Previous Page Arrow Next Page Arrow

2.12 Query Language

The SData query language is used to express filtering conditions with the where query parameter. Here are a few examples of where conditions: eq 'UK' 
      and date ge @2008-01-01@,1) between 'A' and 'N' like '%BANK%' - balance ge 1000.0


The query language supports the following operators:

Class Operator Meaning Basic Priority value Example
Member x.y member access 1
Unary -x unary minus 2 - discount
not x negation 2 not disabled
Multiplicative x mul y multiplication 3 price mul 1.07
x div y division 3 price div 2
x mod y modulus 3 index mod 2
Additive x + y addition 4 price + tax
x - y substraction 4 price - discount
Comparison x eq y equal Yes 5 countryCode eq 'GB'
x ne y not equal Yes 5 countryCode ne 'GB'
x lt y less than Yes 5 price lt 100.0
x le y less than or equal Yes 5 price le 100.0
x gt y greater than Yes 5 price gt 100.0
x ge y greater than or equal Yes 5 price ge 100.0
x between y and z between 5 price between 100.0 and 500.0
x in (y, z) contained in 5 countryCode in ('GB', 'US')
x like y like 5 name like '%BANK%'
Logical x and y logical and Yes 6 countryCode eq 'GB' and amount gt 1000.0
x or y logical or Yes 7 countryCode eq 'GB' or countryCode eq 'US'

The operators with the lowest priority value evaluate first. Within a given class, the operators associate from left to right, except for unary operators that associate right to left.

The operators flagged with Basic = Yes in the table are the minimum that all SData providers support. Advanced SData providers should support the whole table. See conformance levels below.


Parentheses can be used to override the priority value or association rules. The following table gives some examples:

Expression Parsed as Value
2 mul 5 + 3 mul 2 (2 mul 5) + (3 mul 2) 16
2 mul (5 + 3) mul 2 (2 mul (5 + 3)) mul 2 32
1 eq 1 or 1 eq 2 and 1 eq 3 (1 eq 1) or ((1 eq 2) and (1 eq 3)) true
(1 eq 1 or 1 eq 2) and 1 eq 3 ((1 eq 1) or (1 eq 2)) and (1 eq 3) false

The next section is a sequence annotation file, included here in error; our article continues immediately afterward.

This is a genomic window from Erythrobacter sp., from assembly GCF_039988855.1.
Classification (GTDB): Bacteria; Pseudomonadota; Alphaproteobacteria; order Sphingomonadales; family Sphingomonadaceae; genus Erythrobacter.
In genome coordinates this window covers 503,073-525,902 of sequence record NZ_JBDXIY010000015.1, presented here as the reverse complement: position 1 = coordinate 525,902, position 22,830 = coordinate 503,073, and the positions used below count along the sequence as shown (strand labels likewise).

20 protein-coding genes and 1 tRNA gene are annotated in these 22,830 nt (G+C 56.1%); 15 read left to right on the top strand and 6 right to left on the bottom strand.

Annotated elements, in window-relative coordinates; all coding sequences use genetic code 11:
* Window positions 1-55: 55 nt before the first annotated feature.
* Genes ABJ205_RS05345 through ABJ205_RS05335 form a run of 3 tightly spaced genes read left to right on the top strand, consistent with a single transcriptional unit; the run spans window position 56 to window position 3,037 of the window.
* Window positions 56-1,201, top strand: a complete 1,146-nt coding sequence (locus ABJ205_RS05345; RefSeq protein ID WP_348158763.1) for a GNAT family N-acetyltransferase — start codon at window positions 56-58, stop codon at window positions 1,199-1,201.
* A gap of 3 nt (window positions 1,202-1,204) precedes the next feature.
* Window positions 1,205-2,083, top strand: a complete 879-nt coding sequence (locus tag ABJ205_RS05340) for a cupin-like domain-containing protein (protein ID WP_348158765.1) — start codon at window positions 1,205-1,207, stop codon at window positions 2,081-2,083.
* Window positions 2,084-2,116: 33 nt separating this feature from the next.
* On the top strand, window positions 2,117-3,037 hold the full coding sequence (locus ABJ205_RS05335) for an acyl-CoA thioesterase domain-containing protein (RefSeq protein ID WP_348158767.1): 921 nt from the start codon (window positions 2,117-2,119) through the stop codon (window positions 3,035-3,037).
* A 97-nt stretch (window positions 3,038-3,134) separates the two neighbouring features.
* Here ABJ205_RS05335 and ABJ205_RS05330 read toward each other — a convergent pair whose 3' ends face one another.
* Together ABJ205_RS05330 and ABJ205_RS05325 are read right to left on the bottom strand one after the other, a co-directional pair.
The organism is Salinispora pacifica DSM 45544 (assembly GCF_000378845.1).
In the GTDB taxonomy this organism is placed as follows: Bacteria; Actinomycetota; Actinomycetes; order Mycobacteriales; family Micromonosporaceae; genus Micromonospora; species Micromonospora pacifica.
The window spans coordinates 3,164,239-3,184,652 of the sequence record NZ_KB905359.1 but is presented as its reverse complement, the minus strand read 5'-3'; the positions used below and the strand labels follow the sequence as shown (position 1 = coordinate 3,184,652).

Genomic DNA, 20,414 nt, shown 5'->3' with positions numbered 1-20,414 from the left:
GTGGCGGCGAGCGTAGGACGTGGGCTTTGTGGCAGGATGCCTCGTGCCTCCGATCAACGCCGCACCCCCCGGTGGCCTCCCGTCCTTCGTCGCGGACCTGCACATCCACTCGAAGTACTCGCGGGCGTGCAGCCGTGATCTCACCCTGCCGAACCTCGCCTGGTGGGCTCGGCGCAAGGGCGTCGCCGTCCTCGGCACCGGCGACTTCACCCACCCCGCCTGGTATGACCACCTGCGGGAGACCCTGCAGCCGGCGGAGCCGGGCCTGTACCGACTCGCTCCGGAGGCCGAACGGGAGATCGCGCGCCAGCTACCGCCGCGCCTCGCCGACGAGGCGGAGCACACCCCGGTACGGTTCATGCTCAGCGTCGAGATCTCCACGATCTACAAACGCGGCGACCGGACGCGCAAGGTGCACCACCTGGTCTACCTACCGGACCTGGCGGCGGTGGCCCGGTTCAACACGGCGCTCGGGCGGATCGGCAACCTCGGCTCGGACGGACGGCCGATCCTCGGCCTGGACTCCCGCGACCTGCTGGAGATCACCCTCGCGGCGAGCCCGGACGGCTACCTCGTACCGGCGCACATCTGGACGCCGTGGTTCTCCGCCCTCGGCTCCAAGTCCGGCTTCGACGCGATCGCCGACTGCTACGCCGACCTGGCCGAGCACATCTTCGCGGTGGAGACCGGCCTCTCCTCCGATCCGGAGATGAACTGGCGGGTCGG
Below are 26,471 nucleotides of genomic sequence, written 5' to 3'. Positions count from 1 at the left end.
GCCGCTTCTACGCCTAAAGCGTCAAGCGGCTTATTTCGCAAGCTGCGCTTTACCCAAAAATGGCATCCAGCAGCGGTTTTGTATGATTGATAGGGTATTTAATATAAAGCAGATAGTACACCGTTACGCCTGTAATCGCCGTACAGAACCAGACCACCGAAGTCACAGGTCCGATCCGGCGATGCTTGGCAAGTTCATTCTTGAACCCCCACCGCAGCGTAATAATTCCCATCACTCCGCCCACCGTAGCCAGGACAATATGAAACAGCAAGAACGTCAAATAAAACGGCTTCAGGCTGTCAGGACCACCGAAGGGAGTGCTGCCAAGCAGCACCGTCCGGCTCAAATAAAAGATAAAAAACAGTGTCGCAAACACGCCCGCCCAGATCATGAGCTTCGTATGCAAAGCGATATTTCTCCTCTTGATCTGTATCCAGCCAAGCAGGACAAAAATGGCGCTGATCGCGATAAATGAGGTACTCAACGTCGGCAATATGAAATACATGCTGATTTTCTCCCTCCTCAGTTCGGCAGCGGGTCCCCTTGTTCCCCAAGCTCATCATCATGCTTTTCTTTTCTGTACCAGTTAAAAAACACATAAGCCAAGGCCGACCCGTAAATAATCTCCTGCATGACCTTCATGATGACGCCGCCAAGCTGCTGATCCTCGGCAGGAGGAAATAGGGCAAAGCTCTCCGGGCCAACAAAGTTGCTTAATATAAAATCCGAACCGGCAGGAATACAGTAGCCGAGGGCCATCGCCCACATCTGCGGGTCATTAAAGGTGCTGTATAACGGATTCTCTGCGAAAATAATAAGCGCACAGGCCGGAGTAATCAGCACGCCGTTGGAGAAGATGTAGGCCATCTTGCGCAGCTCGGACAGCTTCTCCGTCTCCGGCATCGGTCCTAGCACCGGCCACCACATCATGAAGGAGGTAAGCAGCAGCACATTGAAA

Expressions can contain literals - explicit values for basic types. The following table describes the syntax and gives examples:

Example Data type Comments
17 integer
17.0 decimal Decimal separator must be a dot.
'GB' string
"GB" string
"Maxim's" string Single quote does not need to be specially marked inside double quotes and vice versa.
'Maxim''s' string Quoting character can be specially marked by doubling it.
@2008-05-19@ date RFC 3339 "full date" format.
@2008-05-19T18:41:00@ timestamp Interpreted as local time. It  assumes consumer and provider are in same timezone.
@2008-05-19T18:41:00+02:00@ timestamp Time in GMT+2 timezone.
@2008-05-19T16:41:00Z@ timestamp GMT time.


The SData query language also supports functions. The following table gives a list of the functions that you may use to build queries (firstName=”John” and lastName=”Doe” in the example):

Class Function Description Example Result
String Functions concat(_str1_, _str2_, ...) Combines strings concat(firstName, " ", lastName) John Doe
left(_str_, _len_) Returns leftmost _len_ characters from _str_ Returns _str_ if _str_ has less than _len_ characters left(firstName, 1) J
right(_str_, _len_) Returns rightmost _len_ characters from _str_ Returns _str_ if _str_ has less than _len_ characters right(firstName, 3) ohn
substring(_str_, _start_, _len_) Returns substring starting at index _start_ and containing _len_ characters _start_ is 1-based (like in SQL) substring(firstName, 3, 2) hn
lower(_str_) Converts _str_ to lower case lower(firstName) john
upper(_str_) Converts _str_ to upper case upper(firstName) JOHN
replace(_str_, _pat_, _repl_) Replaces occurences of _pat_ by _repl_ in _str_ replace(firstName, "oh", "ea") Jean
length(_str_) Returns the length of str length(firstName) 4
locate(_pat_, _str_) Returns the index of the first occurence of _pat_ in _str _Result is 1-based (like in SQL) locate("oh", firstName) 2
lpad(_str_, _len[_, _pad]_) Pads _str_ to the left with _pad_ to obtain a length of _len. _Default _pad_ is space (" ") lpad(firstName, 6, "*") **John
rpad(_str_, _len[_, _pad]_) Pads _str_ to the right with _pad_ to obtain a length of _len. _Default _pad_ is space (" ") rpad(firstName, 6, "*") John**
trim(str) Removes leading and trailing spaces from _str_ trim("  hello  world  ") hello world